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Statement of Brian D. Montgomery
Assistant Secretary for Housing � Federal Housing Commissioner
before the House Committee on Financial Services
United States House of Representatives

April 17, 2007

"Possible Responses to Rising Mortgage Foreclosures"

Good morning Chairman Frank, Ranking Member Bachus, and distinguished members of the Committee. I want to thank you for the opportunity to speak today first about the reasons for the surge in mortgage foreclosures, specifically in the subprime arena, and then on potential ways that FHA can work to curtail a number of potential future foreclosures.

As you know FHA's purpose is to serve low to moderate income homebuyers, including those who have less-than-perfect credit and little savings for a downpayment. We do this by offering mortgage insurance to qualifying borrowers that can illustrate the ability to repay the loan as well as insurance premiums in a timely manner. Knowing that the loan is backed by the full faith and credit of the U.S. government, lenders are able to offer homebuyers a loan at a prime interest rate.

I would like to clarify for the record that FHA does not insure subprime loans. FHA requires borrowers to meet strict underwriting criteria, including that they must document income, not just state it. Also, unlike most subprime mortgages, FHA does not offer teaser rates or prepayment penalties. And if borrowers do get in over their heads, if they lose their job, or become ill, or have other life events that prevent them from keeping current on their mortgage, we have one of the best loss mitigation programs. Last year we assisted 75,000 FHA-insured families by preventing foreclosure through our loss mitigation program.

FHA goes the extra yard to keep homeowners in their homes. We not only want to get them into a home but we also want them to fulfill the American dream by remaining in their homes. We fully recognize the crippling effect foreclosure has on homeowners, communities, lending institutions and real estate investors.

It is best for everyone involved that the borrower never be threatened by foreclosure in the first place. This brings me to the importance of another consumer protection tool we support, housing counseling. HUD's Housing Counseling Program supports a nationwide network of approximately 2,300 housing counseling agencies. In Fiscal Year 2006, these agencies provided critical advice and guidance to over 1.6 million households.

An increase in funding for the Program, for which $41.58 million was appropriated for Fiscal Year 2007, allows us to deliver quality housing counseling to thousands of households facing mortgage delinquency and foreclosure, making available to them aggressive loss mitigation, lender advocacy, and other tools and strategies to help them modify their loans, refinance, or otherwise escape the high interest rates, hidden costs, and prepayment penalties to name a few.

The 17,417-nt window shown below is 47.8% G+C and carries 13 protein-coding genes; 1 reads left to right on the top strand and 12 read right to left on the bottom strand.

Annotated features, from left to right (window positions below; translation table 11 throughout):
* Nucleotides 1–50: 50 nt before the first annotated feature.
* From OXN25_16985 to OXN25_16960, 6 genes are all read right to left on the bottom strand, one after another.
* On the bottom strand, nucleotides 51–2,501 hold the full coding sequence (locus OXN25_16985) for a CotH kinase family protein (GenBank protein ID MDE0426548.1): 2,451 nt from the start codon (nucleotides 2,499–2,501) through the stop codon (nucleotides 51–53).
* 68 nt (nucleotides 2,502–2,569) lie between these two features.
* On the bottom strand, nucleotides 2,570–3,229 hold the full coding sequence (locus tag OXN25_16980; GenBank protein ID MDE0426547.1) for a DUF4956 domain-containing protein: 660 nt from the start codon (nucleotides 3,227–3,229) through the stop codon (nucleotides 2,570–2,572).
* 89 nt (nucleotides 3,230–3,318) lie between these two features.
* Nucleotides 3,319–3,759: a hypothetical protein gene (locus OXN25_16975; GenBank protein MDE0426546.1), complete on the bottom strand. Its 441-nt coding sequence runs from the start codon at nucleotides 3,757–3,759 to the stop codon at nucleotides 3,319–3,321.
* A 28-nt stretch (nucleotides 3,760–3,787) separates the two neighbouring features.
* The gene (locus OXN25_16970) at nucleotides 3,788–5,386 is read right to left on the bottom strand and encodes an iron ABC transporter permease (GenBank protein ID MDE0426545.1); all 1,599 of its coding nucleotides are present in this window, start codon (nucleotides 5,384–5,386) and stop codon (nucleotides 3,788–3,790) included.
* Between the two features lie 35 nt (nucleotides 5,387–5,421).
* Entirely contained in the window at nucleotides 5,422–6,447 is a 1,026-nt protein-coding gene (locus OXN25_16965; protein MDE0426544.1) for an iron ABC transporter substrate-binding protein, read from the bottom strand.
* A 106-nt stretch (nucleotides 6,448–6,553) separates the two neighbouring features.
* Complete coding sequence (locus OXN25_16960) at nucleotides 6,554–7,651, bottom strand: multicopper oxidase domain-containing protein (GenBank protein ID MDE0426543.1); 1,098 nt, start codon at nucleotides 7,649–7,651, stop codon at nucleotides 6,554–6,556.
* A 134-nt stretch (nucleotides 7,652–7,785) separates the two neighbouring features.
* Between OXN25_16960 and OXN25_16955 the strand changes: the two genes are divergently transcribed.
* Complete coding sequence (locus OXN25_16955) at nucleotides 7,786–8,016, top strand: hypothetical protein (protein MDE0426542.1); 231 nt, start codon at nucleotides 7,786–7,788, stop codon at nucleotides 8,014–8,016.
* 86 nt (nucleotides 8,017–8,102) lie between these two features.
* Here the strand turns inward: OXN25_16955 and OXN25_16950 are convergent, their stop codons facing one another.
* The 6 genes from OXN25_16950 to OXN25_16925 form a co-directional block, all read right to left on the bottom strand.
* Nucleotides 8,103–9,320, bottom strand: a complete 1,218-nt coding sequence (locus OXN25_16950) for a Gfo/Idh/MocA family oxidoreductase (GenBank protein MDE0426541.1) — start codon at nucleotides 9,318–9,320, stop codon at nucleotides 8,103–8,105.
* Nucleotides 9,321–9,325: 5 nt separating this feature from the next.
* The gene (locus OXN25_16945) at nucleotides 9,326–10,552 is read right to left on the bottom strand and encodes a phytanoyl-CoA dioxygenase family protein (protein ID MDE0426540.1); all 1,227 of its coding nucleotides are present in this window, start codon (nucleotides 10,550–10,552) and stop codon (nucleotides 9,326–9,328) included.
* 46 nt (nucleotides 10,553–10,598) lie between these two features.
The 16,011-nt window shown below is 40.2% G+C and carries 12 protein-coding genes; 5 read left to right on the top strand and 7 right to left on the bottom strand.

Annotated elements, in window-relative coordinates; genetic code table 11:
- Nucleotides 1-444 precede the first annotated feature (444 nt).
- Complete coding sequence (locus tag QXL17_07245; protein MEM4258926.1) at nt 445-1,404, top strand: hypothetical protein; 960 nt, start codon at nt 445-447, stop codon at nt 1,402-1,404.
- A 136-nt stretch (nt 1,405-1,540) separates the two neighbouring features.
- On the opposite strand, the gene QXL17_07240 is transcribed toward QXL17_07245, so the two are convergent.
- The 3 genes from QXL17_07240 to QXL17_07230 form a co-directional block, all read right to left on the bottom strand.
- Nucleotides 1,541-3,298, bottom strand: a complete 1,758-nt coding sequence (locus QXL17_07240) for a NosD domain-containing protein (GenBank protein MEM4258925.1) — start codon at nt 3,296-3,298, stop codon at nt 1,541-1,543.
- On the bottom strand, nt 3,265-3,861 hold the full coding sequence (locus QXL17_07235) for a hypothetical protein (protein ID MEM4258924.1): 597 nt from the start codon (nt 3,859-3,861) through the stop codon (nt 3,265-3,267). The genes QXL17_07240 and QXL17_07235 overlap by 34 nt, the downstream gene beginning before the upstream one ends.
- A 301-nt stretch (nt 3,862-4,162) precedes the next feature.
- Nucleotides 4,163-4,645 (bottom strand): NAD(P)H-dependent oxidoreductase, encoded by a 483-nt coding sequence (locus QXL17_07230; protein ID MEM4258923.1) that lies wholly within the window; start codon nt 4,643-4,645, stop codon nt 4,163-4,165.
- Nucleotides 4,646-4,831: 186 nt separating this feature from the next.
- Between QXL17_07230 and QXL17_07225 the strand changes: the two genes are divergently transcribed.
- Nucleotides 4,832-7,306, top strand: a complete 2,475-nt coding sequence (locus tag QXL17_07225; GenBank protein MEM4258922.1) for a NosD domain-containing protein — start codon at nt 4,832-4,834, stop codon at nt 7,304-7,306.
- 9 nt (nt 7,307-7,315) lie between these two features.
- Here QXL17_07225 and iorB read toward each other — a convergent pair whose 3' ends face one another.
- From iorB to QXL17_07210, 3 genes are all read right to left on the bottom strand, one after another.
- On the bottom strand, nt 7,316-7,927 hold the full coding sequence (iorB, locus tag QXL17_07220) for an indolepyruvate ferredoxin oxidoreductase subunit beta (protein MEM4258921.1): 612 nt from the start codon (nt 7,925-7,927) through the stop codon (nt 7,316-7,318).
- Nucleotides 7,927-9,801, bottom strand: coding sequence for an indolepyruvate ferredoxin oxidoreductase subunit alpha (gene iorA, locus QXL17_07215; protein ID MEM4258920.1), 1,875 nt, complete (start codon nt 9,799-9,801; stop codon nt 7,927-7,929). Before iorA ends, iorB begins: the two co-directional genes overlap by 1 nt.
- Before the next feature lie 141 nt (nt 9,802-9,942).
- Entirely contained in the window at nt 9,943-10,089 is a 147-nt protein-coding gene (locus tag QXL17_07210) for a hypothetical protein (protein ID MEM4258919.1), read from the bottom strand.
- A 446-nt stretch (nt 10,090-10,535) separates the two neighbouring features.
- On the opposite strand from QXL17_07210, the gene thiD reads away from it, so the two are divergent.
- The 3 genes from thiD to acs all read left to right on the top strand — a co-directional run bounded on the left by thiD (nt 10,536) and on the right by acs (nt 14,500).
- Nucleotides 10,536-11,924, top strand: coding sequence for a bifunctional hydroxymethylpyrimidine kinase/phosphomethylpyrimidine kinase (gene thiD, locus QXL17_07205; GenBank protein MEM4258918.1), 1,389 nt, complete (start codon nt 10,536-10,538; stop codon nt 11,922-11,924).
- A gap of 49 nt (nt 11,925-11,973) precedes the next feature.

The rise in subprime foreclosures is far from a surprise to most people in this room. At my confirmation hearing before the Senate Committee on Banking, Housing and Urban Affairs in May of 2005, I mentioned that I thought many subprime borrowers would have been, and could be, better served by FHA.

I do not mean to infer that all subprime lending is harmful. The subprime market served many borrowers very well, and in many cases this option was the only way for them to achieve homeownership. I remember reading a great quote on this subject by Alan Greenspan from a 1997 speech: "So while we should applaud the "democratization" of our credit markets over the years, we must be vigilant to the risks of excess, both by lenders and by consumers."

There have been excesses by both lenders and consumers. While I recognize that even one foreclosure still hurts families, the number of borrowers that were not well served by subprime lenders is not at catastrophic levels. MBA estimates that subprime borrowers make up only fourteen percent of all home mortgages, and of those mortgages only thirteen percent are experiencing delinquencies.

Still with the Center for Responsible Lending estimating that by the end of 2006, 2.2 million households in the subprime market will have lost their homes to foreclosure or hold subprime mortgages that will fail over the next several years; we recognize the need to reach out to subprime borrowers.

My single-family team proposed procedural and process improvements that were well received by our industry partners, but they were not enough. That is when we decided to push for real change - to modernize the FHA.

In recent years, as the subprime industry grew significantly, this Committee was well ahead of the curve in understanding the role a modernized FHA could play in offering those same homebuyers a safer, more affordable financing option than subprime loans. Your leadership on this issue was well received when H.R. 5121, the FHA Modernization Act, passed the House 415 - 7.